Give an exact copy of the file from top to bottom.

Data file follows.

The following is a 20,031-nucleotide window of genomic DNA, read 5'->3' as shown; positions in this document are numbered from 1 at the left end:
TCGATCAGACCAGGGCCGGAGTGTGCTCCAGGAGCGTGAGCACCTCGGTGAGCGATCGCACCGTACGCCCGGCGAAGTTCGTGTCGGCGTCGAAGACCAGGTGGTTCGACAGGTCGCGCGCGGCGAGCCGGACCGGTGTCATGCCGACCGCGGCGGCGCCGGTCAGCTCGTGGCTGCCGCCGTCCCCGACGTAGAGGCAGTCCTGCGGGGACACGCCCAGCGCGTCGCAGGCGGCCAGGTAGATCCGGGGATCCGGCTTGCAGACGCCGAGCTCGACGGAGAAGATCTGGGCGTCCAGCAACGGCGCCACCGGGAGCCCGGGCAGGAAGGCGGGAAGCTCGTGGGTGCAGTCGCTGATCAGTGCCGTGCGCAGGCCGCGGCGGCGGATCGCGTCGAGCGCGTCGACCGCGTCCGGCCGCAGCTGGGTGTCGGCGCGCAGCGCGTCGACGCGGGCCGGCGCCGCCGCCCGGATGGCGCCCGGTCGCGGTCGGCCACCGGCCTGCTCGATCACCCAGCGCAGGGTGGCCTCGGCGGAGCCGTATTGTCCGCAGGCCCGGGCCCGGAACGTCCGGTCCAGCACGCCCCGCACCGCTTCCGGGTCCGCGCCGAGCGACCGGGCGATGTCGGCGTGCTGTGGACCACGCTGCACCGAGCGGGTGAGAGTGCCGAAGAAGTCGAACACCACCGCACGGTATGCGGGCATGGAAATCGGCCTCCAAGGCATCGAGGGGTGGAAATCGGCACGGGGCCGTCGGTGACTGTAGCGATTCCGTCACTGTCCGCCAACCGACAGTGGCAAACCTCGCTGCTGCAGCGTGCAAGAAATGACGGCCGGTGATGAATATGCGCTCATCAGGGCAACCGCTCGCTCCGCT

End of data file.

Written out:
The following is a 20,031-nucleotide window of genomic DNA, read 5'->3' as shown; positions in this document are numbered from 1 at the left end:
TCGATCAGACCAGGGCCGGAGTGTGCTCCAGGAGCGTGAGCACCTCGGTGAGCGATCGCACCGTACGCCCGGCGAAGTTCGTGTCGGCGTCGAAGACCAGGTGGTTCGACAGGTCGCGCGCGGCGAGCCGGACCGGTGTCATGCCGACCGCGGCGGCGCCGGTCAGCTCGTGGCTGCCGCCGTCCCCGACGTAGAGGCAGTCCTGCGGGGACACGCCCAGCGCGTCGCAGGCGGCCAGGTAGATCCGGGGATCCGGCTTGCAGACGCCGAGCTCGACGGAGAAGATCTGGGCGTCCAGCAACGGCGCCACCGGGAGCCCGGGCAGGAAGGCGGGAAGCTCGTGGGTGCAGTCGCTGATCAGTGCCGTGCGCAGGCCGCGGCGGCGGATCGCGTCGAGCGCGTCGACCGCGTCCGGCCGCAGCTGGGTGTCGGCGCGCAGCGCGTCGACGCGGGCCGGCGCCGCCGCCCGGATGGCGCCCGGTCGCGGTCGGCCACCGGCCTGCTCGATCACCCAGCGCAGGGTGGCCTCGGCGGAGCCGTATTGTCCGCAGGCCCGGGCCCGGAACGTCCGGTCCAGCACGCCCCGCACCGCTTCCGGGTCCGCGCCGAGCGACCGGGCGATGTCGGCGTGCTGTGGACCACGCTGCACCGAGCGGGTGAGAGTGCCGAAGAAGTCGAACACCACCGCACGGTATGCGGGCATGGAAATCGGCCTCCAAGGCATCGAGGGGTGGAAATCGGCACGGGGCCGTCGGTGACTGTAGCGATTCCGTCACTGTCCGCCAACCGACAGTGGCAAACCTCGCTGCTGCAGCGTGCAAGAAATGACGGCCGGTGATGAATATGCGCTCATCAGGGCAACCGCTCGCTCCGCT